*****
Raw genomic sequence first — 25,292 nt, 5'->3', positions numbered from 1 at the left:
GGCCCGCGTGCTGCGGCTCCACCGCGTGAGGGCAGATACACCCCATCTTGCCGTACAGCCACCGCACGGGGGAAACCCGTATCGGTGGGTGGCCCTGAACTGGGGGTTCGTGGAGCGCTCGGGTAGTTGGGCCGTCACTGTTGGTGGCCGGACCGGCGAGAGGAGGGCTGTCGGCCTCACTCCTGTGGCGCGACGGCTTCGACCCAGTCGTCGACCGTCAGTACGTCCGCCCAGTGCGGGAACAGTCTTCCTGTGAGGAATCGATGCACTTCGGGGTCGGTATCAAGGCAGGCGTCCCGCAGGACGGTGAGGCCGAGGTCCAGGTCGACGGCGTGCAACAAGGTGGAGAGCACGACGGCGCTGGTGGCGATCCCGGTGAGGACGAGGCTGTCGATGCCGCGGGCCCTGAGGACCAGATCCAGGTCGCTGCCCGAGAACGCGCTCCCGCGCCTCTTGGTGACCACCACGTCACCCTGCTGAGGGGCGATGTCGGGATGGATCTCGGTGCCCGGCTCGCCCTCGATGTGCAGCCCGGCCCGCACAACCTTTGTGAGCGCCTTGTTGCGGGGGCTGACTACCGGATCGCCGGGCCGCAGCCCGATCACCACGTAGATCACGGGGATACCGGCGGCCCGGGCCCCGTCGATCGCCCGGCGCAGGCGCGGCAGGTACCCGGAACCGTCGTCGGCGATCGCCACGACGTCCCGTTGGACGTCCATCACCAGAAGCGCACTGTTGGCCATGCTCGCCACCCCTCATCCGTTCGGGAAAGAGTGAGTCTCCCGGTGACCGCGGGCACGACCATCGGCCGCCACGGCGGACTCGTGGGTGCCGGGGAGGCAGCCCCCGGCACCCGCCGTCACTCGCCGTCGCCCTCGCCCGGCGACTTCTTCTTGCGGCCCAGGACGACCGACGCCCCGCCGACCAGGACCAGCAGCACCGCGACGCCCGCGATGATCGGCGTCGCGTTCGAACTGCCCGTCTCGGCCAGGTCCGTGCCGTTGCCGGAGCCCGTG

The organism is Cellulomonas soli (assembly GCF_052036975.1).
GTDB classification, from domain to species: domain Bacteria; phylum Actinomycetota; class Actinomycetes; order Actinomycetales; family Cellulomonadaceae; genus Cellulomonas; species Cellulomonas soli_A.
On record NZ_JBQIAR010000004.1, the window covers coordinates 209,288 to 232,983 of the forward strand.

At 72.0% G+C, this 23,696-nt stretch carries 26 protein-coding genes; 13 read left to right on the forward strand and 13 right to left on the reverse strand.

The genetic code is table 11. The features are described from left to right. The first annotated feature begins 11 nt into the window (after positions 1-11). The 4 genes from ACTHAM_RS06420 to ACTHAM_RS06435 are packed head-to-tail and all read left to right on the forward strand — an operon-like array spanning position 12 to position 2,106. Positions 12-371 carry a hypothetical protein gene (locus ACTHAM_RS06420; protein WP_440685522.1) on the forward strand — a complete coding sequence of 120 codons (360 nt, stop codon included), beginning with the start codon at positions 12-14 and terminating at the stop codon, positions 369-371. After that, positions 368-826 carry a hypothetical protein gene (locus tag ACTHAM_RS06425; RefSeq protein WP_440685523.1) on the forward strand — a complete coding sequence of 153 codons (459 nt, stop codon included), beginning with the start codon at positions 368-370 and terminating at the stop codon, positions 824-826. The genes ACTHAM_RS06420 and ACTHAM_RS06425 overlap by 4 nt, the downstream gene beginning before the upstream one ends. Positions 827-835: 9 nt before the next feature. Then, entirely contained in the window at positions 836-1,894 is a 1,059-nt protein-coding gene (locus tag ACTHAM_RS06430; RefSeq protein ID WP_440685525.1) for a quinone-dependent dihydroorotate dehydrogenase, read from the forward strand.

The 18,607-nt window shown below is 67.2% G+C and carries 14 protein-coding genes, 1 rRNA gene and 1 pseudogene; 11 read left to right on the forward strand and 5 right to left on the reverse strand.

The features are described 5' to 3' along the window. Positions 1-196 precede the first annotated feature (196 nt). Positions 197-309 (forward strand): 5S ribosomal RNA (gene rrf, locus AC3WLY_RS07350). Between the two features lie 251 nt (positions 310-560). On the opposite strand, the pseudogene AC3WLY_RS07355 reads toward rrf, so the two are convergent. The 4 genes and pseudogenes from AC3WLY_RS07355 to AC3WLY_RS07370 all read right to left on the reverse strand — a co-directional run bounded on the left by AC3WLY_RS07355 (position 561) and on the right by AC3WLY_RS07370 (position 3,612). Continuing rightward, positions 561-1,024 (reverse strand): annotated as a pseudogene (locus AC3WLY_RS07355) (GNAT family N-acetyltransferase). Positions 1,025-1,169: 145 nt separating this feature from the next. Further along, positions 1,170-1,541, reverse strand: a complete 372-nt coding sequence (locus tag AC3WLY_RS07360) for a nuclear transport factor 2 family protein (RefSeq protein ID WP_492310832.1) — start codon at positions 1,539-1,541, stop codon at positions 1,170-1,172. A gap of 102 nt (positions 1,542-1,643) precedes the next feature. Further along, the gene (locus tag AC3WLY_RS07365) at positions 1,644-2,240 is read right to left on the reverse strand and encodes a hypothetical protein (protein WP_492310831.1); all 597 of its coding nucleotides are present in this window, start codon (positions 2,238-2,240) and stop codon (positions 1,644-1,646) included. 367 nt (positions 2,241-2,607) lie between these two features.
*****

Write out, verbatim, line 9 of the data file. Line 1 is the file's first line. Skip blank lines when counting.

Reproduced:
The features are described 5' to 3' along the window. Positions 1-196 precede the first annotated feature (196 nt). Positions 197-309 (forward strand): 5S ribosomal RNA (gene rrf, locus AC3WLY_RS07350). Between the two features lie 251 nt (positions 310-560). On the opposite strand, the pseudogene AC3WLY_RS07355 reads toward rrf, so the two are convergent. The 4 genes and pseudogenes from AC3WLY_RS07355 to AC3WLY_RS07370 all read right to left on the reverse strand — a co-directional run bounded on the left by AC3WLY_RS07355 (position 561) and on the right by AC3WLY_RS07370 (position 3,612). Continuing rightward, positions 561-1,024 (reverse strand): annotated as a pseudogene (locus AC3WLY_RS07355) (GNAT family N-acetyltransferase). Positions 1,025-1,169: 145 nt separating this feature from the next. Further along, positions 1,170-1,541, reverse strand: a complete 372-nt coding sequence (locus tag AC3WLY_RS07360) for a nuclear transport factor 2 family protein (RefSeq protein ID WP_492310832.1) — start codon at positions 1,539-1,541, stop codon at positions 1,170-1,172. A gap of 102 nt (positions 1,542-1,643) precedes the next feature. Further along, the gene (locus tag AC3WLY_RS07365) at positions 1,644-2,240 is read right to left on the reverse strand and encodes a hypothetical protein (protein WP_492310831.1); all 597 of its coding nucleotides are present in this window, start codon (positions 2,238-2,240) and stop codon (positions 1,644-1,646) included. 367 nt (positions 2,241-2,607) lie between these two features.